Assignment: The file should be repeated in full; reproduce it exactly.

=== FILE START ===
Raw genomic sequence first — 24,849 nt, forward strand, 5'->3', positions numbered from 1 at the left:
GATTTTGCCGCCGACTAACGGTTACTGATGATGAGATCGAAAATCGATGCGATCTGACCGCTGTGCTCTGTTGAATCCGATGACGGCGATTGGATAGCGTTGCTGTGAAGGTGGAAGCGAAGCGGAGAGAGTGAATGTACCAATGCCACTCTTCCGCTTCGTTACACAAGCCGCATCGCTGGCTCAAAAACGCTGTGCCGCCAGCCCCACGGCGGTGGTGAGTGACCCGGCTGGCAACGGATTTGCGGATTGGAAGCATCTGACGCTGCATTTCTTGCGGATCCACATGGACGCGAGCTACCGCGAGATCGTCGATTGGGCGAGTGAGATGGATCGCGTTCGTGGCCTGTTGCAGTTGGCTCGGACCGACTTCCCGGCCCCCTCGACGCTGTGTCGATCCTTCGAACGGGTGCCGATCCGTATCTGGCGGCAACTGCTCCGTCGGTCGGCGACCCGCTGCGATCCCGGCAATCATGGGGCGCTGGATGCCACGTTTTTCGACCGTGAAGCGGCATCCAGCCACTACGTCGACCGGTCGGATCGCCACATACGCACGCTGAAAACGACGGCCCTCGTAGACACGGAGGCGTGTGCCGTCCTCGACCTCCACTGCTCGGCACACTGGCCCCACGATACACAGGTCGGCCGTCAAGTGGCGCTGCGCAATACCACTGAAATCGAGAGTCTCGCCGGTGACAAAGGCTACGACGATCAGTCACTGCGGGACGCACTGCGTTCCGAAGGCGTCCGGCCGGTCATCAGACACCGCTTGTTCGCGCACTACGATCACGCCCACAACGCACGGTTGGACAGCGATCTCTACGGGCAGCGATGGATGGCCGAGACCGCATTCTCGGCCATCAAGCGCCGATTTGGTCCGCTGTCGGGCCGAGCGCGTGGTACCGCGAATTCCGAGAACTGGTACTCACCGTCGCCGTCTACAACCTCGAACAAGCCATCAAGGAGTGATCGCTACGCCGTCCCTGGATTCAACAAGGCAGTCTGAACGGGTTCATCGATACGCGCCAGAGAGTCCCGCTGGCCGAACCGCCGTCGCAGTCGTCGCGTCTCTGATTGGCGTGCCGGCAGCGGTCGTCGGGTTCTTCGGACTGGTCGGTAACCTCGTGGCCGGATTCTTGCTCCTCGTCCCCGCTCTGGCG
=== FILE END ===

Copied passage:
Raw genomic sequence first — 24,849 nt, forward strand, 5'->3', positions numbered from 1 at the left:
GATTTTGCCGCCGACTAACGGTTACTGATGATGAGATCGAAAATCGATGCGATCTGACCGCTGTGCTCTGTTGAATCCGATGACGGCGATTGGATAGCGTTGCTGTGAAGGTGGAAGCGAAGCGGAGAGAGTGAATGTACCAATGCCACTCTTCCGCTTCGTTACACAAGCCGCATCGCTGGCTCAAAAACGCTGTGCCGCCAGCCCCACGGCGGTGGTGAGTGACCCGGCTGGCAACGGATTTGCGGATTGGAAGCATCTGACGCTGCATTTCTTGCGGATCCACATGGACGCGAGCTACCGCGAGATCGTCGATTGGGCGAGTGAGATGGATCGCGTTCGTGGCCTGTTGCAGTTGGCTCGGACCGACTTCCCGGCCCCCTCGACGCTGTGTCGATCCTTCGAACGGGTGCCGATCCGTATCTGGCGGCAACTGCTCCGTCGGTCGGCGACCCGCTGCGATCCCGGCAATCATGGGGCGCTGGATGCCACGTTTTTCGACCGTGAAGCGGCATCCAGCCACTACGTCGACCGGTCGGATCGCCACATACGCACGCTGAAAACGACGGCCCTCGTAGACACGGAGGCGTGTGCCGTCCTCGACCTCCACTGCTCGGCACACTGGCCCCACGATACACAGGTCGGCCGTCAAGTGGCGCTGCGCAATACCACTGAAATCGAGAGTCTCGCCGGTGACAAAGGCTACGACGATCAGTCACTGCGGGACGCACTGCGTTCCGAAGGCGTCCGGCCGGTCATCAGACACCGCTTGTTCGCGCACTACGATCACGCCCACAACGCACGGTTGGACAGCGATCTCTACGGGCAGCGATGGATGGCCGAGACCGCATTCTCGGCCATCAAGCGCCGATTTGGTCCGCTGTCGGGCCGAGCGCGTGGTACCGCGAATTCCGAGAACTGGTACTCACCGTCGCCGTCTACAACCTCGAACAAGCCATCAAGGAGTGATCGCTACGCCGTCCCTGGATTCAACAAGGCAGTCTGAACGGGTTCATCGATACGCGCCAGAGAGTCCCGCTGGCCGAACCGCCGTCGCAGTCGTCGCGTCTCTGATTGGCGTGCCGGCAGCGGTCGTCGGGTTCTTCGGACTGGTCGGTAACCTCGTGGCCGGATTCTTGCTCCTCGTCCCCGCTCTGGCG